According to a report published by the Center for the Study of Global Christianity at Gordon-Conwell Theological Seminary, in mid-2014 there were over 45,000 Christian denominations worldwide.1 Furthermore, that number is increasing at the rate of 2.2 new denominations per day. This is a rather shocking statistic, considering the earnest prayer of Yahshua,2 the Son of God, just before he was crucified:
I do not ask for these only, but also for those who will believe in me through their word, that they may all be one... The glory that you have given me I have given to them, that they may be one even as we are one, I in them and you in me, that they may become perfectly one, so that the world may know that you sent me and loved them even as you loved me. (John 17:20,22,23)
Knowing how important this prayer was, and sensing that the church was losing ground, the Apostle Paul strongly urged the church in Corinth:
I appeal to you, brothers, by the name of our Lord Jesus Christ, that all of you agree and that there be no divisions among you, but that you be united in the same mind and the same judgment. (1 Corinthians 1:10)
Obviously, Paul's appeal and Yahshua's impassioned prayer for perfect unity have carried little weight in the hearts of the Christian leaders over the centuries who started each of those 42,000 denominations. Without a doubt, each one thought he was justified in leading away his following.3 So just what is it that causes Christians to divide, and what is the "glue" that could have held them together?
In a word, it is glory -- or the lack thereof.
Yahshua said, "The glory that you have given me I have given to them, that they may be one even as we are one." So whatever he meant by glory, he expected that it would enable his disciples to be one, just as he and the Father are one. Surely Yahshua and his Father don't belong to different denominations.
So what exactly did Yahshua mean by the word glory?
In Hebrew, his native tongue, the word translated as glory literally meant weight, as a measure of the value of something. As applied to a person, glory is one's inner worth which demands the respect of others.
Yahshua had received great inner worth from his Father, being filled with his word, and confirmed audibly at his baptism, "You are my beloved Son, in whom I am well pleased."4 In Hebrew, the word translated as father literally means source. His Father was the source of his glory, his inner worth, and everything he did or said expressed that glory:
It was not just what he said, but how he said it;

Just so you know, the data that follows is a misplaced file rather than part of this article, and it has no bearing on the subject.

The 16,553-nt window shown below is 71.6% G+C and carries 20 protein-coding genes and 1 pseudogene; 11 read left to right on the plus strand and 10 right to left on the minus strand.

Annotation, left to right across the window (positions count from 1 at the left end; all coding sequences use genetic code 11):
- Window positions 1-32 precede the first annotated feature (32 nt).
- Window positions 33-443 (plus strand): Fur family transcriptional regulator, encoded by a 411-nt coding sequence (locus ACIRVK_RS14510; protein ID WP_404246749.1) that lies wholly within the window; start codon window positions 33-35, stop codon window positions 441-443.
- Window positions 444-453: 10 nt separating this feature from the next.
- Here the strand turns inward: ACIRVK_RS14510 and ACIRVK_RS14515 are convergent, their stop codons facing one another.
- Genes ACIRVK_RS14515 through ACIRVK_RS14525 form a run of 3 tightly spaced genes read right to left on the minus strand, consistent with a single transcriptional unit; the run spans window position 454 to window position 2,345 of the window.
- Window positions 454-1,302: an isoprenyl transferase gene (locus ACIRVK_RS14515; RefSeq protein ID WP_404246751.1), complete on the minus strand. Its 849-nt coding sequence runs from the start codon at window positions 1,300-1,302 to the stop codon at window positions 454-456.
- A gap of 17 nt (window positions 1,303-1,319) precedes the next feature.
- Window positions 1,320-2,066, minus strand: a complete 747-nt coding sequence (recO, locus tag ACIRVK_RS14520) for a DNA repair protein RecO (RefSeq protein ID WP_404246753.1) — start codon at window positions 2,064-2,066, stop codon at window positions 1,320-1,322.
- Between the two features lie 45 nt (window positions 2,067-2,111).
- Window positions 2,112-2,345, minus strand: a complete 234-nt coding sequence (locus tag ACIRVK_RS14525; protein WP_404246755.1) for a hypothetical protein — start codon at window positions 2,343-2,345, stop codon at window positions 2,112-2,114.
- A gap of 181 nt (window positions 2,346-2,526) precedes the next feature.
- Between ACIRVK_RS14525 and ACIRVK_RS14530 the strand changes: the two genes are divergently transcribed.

It was not just what he did, but how he did it;
It was not just what he saw, but how he saw it;
It was not just what he heard, but how he heard it.
When people saw Yahshua, they were seeing his Father.5 Anyone who sincerely desired to be connected to his Creator was drawn to Yahshua. The glory upon him demanded their respect. He had the words of eternal life, so where else could they go?6
"Well," you may say, "that's all fine and good. But he was the Son of God, and we're just ordinary people."
Yes, but that is the miracle of true salvation. Remember, Yahshua said, "The glory that you have given me I have given to them, that they may be one even as we are one." Those who are truly baptized into him7 receive his glory, his inner worth, having been adopted by the same Father.8 True salvation connects us to the very Source of inner worth, giving us access to the same grace and the same wisdom that sustained our Master in his times of need.9 That inner worth is expressed in what we say and how we say it, what we do and how we do it, what we see and how we see it, and what we hear and how we hear it. Glory engenders respect. Those who have glory recognize and respect it in others, and that creates oneness, for they esteem others more highly than themselves.10
Those who seek their own glory11 show that they have none, for the glory of our Master is only given to the humble, and is only recognized by the humble. True leaders are the most humble of all, and have the most glory, which fosters the increase of unity:
And he gave some to be apostles, some prophets, some evangelists, and some shepherds and teachers, to equip the saints for the work of ministry, for building up the body of Christ, until we all attain to the unity of the faith and of the knowledge of the Son of God, to mature manhood, to the measure of the stature of the fullness of Christ. (Ephesians 4:11-13)
Ironically, it is always the leaders in the churches of Christianity who start the new denominations, seeking to make a name for themselves. That is why there are 45,000 denominations today, and 45,002 tomorrow, and 45,004 the next day... Ichabod. It means the glory has departed... long, long ago.